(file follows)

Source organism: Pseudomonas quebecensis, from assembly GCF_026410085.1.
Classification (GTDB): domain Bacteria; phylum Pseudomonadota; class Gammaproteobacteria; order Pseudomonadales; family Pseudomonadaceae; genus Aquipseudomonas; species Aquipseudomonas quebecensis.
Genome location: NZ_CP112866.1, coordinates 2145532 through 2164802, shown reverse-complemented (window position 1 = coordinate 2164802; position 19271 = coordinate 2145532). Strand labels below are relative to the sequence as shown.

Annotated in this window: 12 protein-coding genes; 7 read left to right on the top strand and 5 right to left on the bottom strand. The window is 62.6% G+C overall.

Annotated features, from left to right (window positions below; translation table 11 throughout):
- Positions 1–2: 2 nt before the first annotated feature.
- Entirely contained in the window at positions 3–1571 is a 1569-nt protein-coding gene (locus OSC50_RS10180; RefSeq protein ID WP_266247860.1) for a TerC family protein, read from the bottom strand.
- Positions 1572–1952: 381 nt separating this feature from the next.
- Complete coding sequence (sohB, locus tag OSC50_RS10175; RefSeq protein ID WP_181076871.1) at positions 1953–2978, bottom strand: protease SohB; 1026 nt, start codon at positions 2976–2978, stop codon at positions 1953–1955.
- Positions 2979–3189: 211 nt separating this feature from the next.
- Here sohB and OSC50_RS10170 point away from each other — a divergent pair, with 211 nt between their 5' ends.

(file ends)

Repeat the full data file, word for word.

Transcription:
Source organism: Pseudomonas quebecensis, from assembly GCF_026410085.1.
Classification (GTDB): domain Bacteria; phylum Pseudomonadota; class Gammaproteobacteria; order Pseudomonadales; family Pseudomonadaceae; genus Aquipseudomonas; species Aquipseudomonas quebecensis.
Genome location: NZ_CP112866.1, coordinates 2145532 through 2164802, shown reverse-complemented (window position 1 = coordinate 2164802; position 19271 = coordinate 2145532). Strand labels below are relative to the sequence as shown.

Annotated in this window: 12 protein-coding genes; 7 read left to right on the top strand and 5 right to left on the bottom strand. The window is 62.6% G+C overall.

Annotated features, from left to right (window positions below; translation table 11 throughout):
- Positions 1–2: 2 nt before the first annotated feature.
- Entirely contained in the window at positions 3–1571 is a 1569-nt protein-coding gene (locus OSC50_RS10180; RefSeq protein ID WP_266247860.1) for a TerC family protein, read from the bottom strand.
- Positions 1572–1952: 381 nt separating this feature from the next.
- Complete coding sequence (sohB, locus tag OSC50_RS10175; RefSeq protein ID WP_181076871.1) at positions 1953–2978, bottom strand: protease SohB; 1026 nt, start codon at positions 2976–2978, stop codon at positions 1953–1955.
- Positions 2979–3189: 211 nt separating this feature from the next.
- Here sohB and OSC50_RS10170 point away from each other — a divergent pair, with 211 nt between their 5' ends.